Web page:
Nike co-founder Phil Knight’s $400 million gift to Stanford University has the philanthropy police wagging their tongues again. They see these mega gifts to already rich institutions as donors’ ways of stroking their own egos. Instead of giving to Stanford or Harvard, the detractors think that these donors should direct their gifts to “other worthy institutions.” And, what about that tax break Knight is going to get ($158 million according to the L.A. Times)? The Times writer calls for a new examination of how much these endowments cost taxpayers. He argues that nothing in the charitable deductions allowed through the U.S. tax code, “helps steer these activities to works that do the most public good – or any public good,” and then goes on to say, “Before we hail Phil Knight for his charitable instincts, let’s think about how his $400 million gift ($242 million, net of his tax break) could be put to better use.”
Come again?! Let us think about how his gift can be put to better use? What these critics seem to ignore is that philanthropy is not about what one or another organization is trying to achieve. Philanthropy is about what a donor wants to achieve.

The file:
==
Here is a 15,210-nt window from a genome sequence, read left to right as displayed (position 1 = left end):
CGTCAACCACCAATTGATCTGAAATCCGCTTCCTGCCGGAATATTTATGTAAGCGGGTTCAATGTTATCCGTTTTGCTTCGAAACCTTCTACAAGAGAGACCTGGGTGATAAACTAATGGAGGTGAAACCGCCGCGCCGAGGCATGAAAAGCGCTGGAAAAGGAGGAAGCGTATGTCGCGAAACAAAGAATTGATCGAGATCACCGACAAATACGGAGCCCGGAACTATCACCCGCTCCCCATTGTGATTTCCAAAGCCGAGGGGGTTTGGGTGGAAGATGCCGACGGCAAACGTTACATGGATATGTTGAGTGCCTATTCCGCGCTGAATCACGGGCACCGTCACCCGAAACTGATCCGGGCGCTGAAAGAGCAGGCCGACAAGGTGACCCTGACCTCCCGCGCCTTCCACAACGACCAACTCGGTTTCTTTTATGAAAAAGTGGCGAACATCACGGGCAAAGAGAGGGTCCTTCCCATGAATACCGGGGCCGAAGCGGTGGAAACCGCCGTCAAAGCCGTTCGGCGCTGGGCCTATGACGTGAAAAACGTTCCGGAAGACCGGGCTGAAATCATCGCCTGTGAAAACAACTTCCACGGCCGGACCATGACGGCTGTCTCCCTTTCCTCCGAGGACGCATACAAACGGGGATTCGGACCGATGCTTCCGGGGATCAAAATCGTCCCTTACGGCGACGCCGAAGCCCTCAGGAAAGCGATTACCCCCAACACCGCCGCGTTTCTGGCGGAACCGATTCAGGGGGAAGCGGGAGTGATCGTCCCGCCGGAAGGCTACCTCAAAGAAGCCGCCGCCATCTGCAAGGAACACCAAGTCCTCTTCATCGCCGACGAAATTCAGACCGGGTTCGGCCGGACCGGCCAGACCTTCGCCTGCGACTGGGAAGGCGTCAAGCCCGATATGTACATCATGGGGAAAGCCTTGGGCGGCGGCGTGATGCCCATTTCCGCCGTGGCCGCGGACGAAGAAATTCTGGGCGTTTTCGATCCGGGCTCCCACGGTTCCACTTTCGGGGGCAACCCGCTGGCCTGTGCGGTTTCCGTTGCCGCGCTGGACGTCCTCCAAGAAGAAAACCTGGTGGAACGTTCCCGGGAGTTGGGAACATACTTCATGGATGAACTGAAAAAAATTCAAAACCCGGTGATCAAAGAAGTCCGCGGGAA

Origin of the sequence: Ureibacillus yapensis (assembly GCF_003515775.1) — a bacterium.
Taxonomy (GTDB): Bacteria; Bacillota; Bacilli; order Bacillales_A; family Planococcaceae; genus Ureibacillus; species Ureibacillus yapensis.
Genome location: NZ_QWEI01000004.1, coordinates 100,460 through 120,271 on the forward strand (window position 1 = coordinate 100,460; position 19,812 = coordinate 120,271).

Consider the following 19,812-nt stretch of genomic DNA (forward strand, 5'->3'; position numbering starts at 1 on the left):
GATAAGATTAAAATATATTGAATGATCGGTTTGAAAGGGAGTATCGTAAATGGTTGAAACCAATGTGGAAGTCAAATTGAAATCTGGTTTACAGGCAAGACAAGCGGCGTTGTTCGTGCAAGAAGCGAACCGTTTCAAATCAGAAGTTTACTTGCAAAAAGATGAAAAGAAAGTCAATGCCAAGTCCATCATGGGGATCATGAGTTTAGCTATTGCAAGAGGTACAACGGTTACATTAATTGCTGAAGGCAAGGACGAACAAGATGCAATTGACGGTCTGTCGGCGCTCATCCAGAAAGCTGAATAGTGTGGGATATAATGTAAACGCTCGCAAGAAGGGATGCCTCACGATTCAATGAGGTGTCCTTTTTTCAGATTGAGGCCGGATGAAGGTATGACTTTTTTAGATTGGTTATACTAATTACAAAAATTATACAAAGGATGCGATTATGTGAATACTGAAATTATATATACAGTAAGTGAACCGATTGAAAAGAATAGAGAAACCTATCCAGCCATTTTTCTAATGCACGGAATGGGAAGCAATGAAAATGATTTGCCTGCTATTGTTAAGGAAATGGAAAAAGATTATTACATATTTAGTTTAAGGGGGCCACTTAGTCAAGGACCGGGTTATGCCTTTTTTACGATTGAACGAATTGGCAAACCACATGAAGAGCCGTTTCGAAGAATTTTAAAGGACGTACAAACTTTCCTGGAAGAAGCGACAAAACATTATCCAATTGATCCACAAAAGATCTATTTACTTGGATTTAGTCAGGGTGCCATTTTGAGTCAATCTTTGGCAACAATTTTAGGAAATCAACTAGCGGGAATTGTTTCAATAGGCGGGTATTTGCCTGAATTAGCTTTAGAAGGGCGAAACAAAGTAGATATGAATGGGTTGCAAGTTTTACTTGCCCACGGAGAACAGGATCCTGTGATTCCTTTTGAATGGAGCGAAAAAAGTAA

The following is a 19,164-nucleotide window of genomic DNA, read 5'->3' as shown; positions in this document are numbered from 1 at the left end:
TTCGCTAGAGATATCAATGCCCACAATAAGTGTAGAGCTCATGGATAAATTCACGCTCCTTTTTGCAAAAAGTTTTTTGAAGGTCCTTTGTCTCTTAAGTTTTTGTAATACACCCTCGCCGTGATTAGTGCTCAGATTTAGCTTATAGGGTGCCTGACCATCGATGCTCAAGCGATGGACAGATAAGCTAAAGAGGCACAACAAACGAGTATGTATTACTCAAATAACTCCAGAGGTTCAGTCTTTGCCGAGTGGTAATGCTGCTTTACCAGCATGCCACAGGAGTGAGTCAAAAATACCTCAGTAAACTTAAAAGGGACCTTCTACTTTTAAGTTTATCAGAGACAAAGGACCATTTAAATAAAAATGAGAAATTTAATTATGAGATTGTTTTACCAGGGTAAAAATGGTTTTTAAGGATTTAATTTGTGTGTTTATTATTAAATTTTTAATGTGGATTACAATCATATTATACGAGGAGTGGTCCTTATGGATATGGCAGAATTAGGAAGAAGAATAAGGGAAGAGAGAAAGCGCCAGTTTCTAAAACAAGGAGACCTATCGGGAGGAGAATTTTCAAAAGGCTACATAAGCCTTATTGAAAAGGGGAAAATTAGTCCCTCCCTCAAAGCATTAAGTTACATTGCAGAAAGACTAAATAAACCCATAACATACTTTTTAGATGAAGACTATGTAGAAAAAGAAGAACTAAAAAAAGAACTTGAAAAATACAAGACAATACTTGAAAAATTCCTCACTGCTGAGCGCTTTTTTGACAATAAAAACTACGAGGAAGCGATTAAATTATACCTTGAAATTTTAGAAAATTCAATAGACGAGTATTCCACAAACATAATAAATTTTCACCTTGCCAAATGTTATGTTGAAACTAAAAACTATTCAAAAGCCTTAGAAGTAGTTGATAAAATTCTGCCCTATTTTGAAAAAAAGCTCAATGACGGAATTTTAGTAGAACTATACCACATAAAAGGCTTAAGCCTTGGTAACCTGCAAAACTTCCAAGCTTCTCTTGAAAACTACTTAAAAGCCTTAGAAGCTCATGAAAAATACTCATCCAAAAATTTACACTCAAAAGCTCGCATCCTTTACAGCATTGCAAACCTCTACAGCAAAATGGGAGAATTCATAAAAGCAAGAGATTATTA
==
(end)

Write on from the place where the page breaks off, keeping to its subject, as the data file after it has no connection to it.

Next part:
How would you feel if someone called into question your choice of a gym because it was expensive? It would not matter to them that you prefer this gym to lower cost alternatives and that you can afford to pay the higher monthly fee. Your decision may make it more difficult for the other places to remain open, after all. Most of us would consider calls for you to change gyms ridiculous because it is your prerogative to spend your own money as you wish.
So, why do we think it’s ok to call donors’ decisions into question? Who are we to tell Phil Knight what his giving priorities should be? Who gets to define which organizations are “worthy” of receiving a mega gift and why is their view point more important than that of the person who actually is giving the money?
So, if you think that Stanford’s endowment is offensively large, here’s a novel idea – don’t give to it. Just don’t think you have a right to tell Phil Knight that he shouldn’t either.